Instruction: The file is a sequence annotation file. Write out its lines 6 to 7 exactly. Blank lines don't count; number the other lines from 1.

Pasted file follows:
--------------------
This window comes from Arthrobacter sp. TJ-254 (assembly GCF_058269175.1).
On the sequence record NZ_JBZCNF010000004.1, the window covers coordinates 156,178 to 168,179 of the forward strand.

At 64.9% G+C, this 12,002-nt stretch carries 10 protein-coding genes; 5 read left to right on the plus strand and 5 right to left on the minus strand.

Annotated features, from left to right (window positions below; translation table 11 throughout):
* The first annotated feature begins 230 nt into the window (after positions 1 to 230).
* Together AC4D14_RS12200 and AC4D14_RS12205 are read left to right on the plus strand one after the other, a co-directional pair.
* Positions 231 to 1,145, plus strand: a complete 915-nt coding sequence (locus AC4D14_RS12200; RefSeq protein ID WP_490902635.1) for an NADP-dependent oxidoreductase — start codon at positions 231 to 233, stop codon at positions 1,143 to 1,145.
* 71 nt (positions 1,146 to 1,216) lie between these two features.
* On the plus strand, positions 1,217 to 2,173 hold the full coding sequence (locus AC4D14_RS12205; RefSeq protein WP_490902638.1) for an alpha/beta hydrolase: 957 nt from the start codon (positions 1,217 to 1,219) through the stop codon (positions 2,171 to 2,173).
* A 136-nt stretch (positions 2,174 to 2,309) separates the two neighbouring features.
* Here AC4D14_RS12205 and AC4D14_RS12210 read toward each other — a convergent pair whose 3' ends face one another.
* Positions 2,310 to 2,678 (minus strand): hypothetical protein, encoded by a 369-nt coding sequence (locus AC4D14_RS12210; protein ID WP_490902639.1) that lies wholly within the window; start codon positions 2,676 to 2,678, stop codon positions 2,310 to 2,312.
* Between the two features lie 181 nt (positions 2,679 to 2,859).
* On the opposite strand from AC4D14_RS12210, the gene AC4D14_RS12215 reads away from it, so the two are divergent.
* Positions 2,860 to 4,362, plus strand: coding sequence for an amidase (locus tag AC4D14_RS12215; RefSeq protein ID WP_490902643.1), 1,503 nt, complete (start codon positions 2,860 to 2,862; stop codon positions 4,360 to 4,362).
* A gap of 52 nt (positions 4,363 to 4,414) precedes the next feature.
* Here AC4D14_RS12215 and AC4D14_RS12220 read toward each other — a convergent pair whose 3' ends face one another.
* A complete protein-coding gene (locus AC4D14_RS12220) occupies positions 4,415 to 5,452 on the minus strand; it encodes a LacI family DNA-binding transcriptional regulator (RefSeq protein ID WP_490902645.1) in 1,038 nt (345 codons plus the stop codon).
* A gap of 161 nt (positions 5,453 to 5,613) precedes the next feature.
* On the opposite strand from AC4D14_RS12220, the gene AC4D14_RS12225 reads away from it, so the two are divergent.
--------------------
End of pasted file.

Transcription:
* Together AC4D14_RS12200 and AC4D14_RS12205 are read left to right on the plus strand one after the other, a co-directional pair.
* Positions 231 to 1,145, plus strand: a complete 915-nt coding sequence (locus AC4D14_RS12200; RefSeq protein ID WP_490902635.1) for an NADP-dependent oxidoreductase — start codon at positions 231 to 233, stop codon at positions 1,143 to 1,145.